In December, 2008, Lance Inc. bought the assets of Archway,[16] and soon reopened the former Archway factory in Ashland, Ohio.[17] Also, the same month Kelloggs was approved to buy the assets of Mother's Cookies with plans to return the products to the shelves in mid-2009. In May 2009, Mother's Cookies returned to store shelves, including Kellogg's launch of a website for the product.[18]

Products[edit]

Mother's is known for pink and white iced "Circus Animal Cookies", "Taffy Sandwich Cookies", "Peanut Butter Gauchos", and iced oatmeal raisin cookies.[19][20] Archway's most popular product was Ruth's Oatmeal Cookies, based on a recipe found by one of its franchisees at a county fair, which made up 40% of all sales.[4]

Promotions[edit]

The company included collectable baseball cards in their packs of cookies, featuring the Pacific Coast League (1952-53) and several west-coast Major League Baseball teams (1983-2002). Many of those cards were distributed by the teams themselves as promotional stadium giveaways. In the presidential election year of 1992, the company also produced collectable cards featuring the Presidents of the United States.

References[edit]

  1. ^ a b c d George Raine (2008-10-09). "Mother's Cookies abruptly shut down". San Francisco Chronicle (Hearts). 
  2. ^ "Mother's Cookies, O'Boisie Corporation sign distribution agreement". Business Wire (press release). 1996-05-13.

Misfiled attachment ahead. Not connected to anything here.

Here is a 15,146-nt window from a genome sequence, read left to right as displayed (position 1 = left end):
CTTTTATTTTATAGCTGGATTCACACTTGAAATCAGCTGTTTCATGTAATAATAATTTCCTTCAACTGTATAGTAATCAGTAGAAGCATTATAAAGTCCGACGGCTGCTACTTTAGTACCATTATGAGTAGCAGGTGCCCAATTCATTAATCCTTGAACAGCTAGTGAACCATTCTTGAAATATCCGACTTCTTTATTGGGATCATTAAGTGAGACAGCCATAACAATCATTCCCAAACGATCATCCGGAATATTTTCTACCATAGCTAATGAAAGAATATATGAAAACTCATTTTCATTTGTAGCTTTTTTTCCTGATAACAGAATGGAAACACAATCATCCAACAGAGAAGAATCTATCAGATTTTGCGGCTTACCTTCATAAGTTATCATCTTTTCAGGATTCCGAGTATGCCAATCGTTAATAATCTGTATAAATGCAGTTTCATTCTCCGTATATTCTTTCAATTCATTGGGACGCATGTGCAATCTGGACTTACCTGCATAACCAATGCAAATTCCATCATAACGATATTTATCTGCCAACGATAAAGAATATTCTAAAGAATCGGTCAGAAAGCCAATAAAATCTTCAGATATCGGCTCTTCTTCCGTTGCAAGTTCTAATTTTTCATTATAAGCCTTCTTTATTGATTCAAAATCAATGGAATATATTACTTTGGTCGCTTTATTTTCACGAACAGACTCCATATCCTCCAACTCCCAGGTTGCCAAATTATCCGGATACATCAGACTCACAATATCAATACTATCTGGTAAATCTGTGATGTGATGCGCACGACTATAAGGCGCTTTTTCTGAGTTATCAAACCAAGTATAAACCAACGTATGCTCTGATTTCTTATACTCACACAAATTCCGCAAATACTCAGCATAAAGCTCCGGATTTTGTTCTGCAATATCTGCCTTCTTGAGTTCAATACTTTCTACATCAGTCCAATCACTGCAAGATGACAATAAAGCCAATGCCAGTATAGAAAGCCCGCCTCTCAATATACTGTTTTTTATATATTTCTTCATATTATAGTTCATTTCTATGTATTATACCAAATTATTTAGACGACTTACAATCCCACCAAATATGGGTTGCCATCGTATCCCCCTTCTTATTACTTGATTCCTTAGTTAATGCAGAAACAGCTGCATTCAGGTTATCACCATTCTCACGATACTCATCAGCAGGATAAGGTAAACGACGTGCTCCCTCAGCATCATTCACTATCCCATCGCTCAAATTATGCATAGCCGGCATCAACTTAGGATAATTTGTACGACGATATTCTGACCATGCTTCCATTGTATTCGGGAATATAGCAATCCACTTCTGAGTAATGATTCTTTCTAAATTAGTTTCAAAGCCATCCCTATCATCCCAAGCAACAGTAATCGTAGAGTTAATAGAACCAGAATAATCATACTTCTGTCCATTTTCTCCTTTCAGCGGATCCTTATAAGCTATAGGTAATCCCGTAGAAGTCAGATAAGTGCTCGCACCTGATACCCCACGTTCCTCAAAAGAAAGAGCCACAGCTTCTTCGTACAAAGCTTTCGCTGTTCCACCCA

3. ^ Mike Nolan (2008-10-09). "Operations Halted:Michigan company has distribution center in Mokena". Chicago Sun Times (Sun-Times). 
  4. ^ a b c d "Archway Cookies, Inc.". Funding Universe. 
  5. ^ Kellogg Company Acquiring Trademarks and Recipes of Mother's Cake & Cookie Co. Retrieved Dec 3, 2008
  6. ^ Mother's Cookies After Kellogg's Purchase
  7. ^ Linda Civitello (2007). Cuisine and Culture. p. 282. ISBN 978-0-471-74172-5. 
  8. ^ "Bass tied to buyout of food companies". Associated Press. 1993-07-28. 
  9. ^ "Archway Cookies closing in Battle Creek". WOOD TV 8. 2008-10-03. 
  10. ^ "Specialty Foods to Pay $100 Million for Two Companies". New York Times. 1998-10-15. 
  11. ^ a b c Robin Sidel (2003-12-31). "Appetite Is Growing For Parmalat's Archway Cookie Unit". Wall Street Journal. 
  12. ^ Kevin McCoy (2004-01-13). "Parmalat's American workers uneasy, while investors are angry". USA Today. 
  13. ^ Alec Rosenberg (2002-06-05). "Mother's Facelift: Cookie firm not crumbling in face of competition". Oakland Tribune. 
  14. ^ Tom Abate (2006-04-04). "Oakland bakery abandoning area where it was born". San Francisco Chronicle. 
  15. ^ New York Times
  16. ^ Ginger Christ (2008-12-03). "Lance, Inc. approved to buy Archway Cookies, Kelloggs approved by the bankruptcy court to buy Mother's Cookies". Ashland Times-Gazette. 
  17. ^ John King (2008-12-23). "Shuttered bakery reopens, rehires workers". CNN. 
  18. ^ Mother's Cookies website
  19. ^ David Morrill (2008-10-09). "Mother's Cookies closes down". Contra Costa Times. 
  20. ^ Jane Irene Kelly (1998-03-09). "Mother's Cookies Gets Giddy With KB&P West". Adweek. 

External links[edit]